• Do the applications and tools meet the company’s current business needs?
  • Given recent changes, are the security and privacy protocols sufficient?

Organizations must evaluate changes in IT to ensure risks are adequately addressed. Much like the controls risk assessment, IT should be reviewed holistically to address system operations, change management, access, segregation of duties, and cybersecurity. It is important to note that what worked before the transaction may not work going forward. For instance, if a private organization is acquired by a public company, the acquiree may need to comply with Sarbanes-Oxley (SOX) as a result. In these instances, it is likely that finance and compliance leaders will want to review whether there is appropriate evidence of operating effectiveness of controls related to all systems and applications that have an impact on financial reporting. Historic IT controls may not be appropriately designed to address the organization’s current risks and regulatory requirements.

A common challenge that organizations need to mitigate after a merger is ensuring IT control activities include newly acquired systems and applications. Management should review the scope of current IT controls and identify compensating controls and processes to mitigate the impact of any noted deficiencies.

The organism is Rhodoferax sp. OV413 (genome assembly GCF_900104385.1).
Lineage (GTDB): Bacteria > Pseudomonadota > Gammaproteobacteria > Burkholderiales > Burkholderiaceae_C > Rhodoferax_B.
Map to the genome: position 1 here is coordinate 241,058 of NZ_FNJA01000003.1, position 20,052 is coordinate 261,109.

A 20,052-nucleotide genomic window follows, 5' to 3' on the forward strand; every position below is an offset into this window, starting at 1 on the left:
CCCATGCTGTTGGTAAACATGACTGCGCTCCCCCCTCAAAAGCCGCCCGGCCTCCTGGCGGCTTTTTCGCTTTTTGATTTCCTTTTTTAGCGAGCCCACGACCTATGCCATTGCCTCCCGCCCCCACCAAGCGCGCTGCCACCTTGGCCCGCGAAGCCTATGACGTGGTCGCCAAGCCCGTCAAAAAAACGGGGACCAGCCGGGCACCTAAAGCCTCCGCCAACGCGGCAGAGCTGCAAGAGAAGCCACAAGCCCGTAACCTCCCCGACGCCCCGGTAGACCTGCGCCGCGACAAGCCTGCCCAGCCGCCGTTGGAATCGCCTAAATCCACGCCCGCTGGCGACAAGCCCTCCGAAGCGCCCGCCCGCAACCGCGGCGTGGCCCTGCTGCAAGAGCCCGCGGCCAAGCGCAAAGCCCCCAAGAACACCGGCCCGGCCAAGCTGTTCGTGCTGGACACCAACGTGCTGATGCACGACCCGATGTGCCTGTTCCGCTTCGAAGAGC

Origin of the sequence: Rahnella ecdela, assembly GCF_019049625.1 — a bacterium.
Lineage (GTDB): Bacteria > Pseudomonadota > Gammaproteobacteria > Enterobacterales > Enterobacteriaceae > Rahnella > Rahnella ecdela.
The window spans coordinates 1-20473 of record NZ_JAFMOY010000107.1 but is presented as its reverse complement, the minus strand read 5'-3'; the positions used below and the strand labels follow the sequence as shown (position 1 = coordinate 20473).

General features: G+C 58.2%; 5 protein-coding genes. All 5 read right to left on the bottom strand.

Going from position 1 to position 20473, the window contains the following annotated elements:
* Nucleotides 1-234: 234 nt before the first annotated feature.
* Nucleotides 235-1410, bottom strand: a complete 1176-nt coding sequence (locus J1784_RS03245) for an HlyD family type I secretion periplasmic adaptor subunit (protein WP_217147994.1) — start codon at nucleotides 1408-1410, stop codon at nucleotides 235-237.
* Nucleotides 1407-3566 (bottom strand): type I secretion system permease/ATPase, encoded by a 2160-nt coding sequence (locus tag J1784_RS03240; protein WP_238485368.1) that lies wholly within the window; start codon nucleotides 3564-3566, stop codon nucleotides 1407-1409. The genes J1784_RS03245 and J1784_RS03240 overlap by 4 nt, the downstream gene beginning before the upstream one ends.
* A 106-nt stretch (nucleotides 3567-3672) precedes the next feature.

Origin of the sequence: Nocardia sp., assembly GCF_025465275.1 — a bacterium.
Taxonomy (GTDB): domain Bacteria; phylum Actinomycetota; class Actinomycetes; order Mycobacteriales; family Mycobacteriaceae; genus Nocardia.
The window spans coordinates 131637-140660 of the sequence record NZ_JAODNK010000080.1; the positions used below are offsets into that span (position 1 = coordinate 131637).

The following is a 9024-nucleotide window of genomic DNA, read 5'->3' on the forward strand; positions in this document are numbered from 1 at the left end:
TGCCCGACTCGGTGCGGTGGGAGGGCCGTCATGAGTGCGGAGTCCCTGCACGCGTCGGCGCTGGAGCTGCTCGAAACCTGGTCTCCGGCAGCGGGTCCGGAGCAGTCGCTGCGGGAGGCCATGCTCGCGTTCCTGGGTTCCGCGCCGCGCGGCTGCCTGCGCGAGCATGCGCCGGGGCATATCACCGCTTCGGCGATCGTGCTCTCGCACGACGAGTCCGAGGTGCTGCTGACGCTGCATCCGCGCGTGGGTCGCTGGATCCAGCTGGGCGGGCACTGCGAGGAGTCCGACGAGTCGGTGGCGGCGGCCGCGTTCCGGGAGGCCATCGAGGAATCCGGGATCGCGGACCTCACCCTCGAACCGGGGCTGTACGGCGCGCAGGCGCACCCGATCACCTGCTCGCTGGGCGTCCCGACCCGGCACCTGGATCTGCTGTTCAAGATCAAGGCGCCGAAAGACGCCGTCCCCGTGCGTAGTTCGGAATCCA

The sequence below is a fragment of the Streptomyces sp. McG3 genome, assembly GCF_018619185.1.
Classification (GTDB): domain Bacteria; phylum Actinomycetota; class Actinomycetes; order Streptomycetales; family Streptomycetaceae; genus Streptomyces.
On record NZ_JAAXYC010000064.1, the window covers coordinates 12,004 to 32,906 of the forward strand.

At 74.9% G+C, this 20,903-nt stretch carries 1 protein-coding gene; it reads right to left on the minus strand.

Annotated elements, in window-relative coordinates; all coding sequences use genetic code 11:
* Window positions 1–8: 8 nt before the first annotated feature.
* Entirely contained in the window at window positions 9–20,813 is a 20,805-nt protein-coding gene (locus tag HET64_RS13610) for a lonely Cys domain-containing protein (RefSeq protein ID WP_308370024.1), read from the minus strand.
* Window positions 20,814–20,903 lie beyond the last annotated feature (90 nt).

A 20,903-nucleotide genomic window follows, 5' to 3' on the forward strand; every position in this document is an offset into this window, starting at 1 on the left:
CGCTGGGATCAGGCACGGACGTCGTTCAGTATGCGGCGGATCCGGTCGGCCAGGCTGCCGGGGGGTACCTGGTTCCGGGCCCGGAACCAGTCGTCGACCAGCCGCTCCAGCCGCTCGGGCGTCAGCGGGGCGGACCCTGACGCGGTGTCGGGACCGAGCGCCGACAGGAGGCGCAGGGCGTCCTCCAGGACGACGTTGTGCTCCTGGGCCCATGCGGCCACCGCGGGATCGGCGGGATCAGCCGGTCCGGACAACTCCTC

3. Plan for a runway to SOX compliance

In a period of change, it is easy to put compliance activities on the backburner while operations are stood up and risk and control evaluation deadlines appear to have a long runway. Leaders should start early when preparing to comply with regulations that require a heavy lift, such as SOX compliance, which is often a substantial effort for any business that combines with a publicly-traded company. A typical path to SOX compliance can often take 12 to 18 months, and it is no small feat to understand the current controls environment and subsequently remediate any identified issues in advance of the first annual report—which requires management’s assessment of internal control 404(a).

With M&A activity, if the acquirer is already publicly held, special attention needs to be given to the acquired company’s control environment to allow management to begin their journey to overall compliance under the new umbrella of the new consolidated entity. While the SEC grants a one-year deferral on SOX 404(a) compliance for these situations, establishing and maintaining appropriate controls over financial reporting often takes just as long as the runway provided.

After undergoing any significant organizational change, management should prioritize the compliance timeline. Doing so is key to having sufficient time to address any material weaknesses in control design and operation.

Maintaining the focus on risk and controls during times of significant change is a challenge, and it can be a struggle for even the largest organizations. Successful governance, risk, and compliance (GRC) programs take time, and effective approaches require a solid foundation from which to grow. Organizations that prioritize GRC in periods of change are likely to be more prepared for future compliance demands such as the new lease accounting standard and recent climate-related disclosure requirements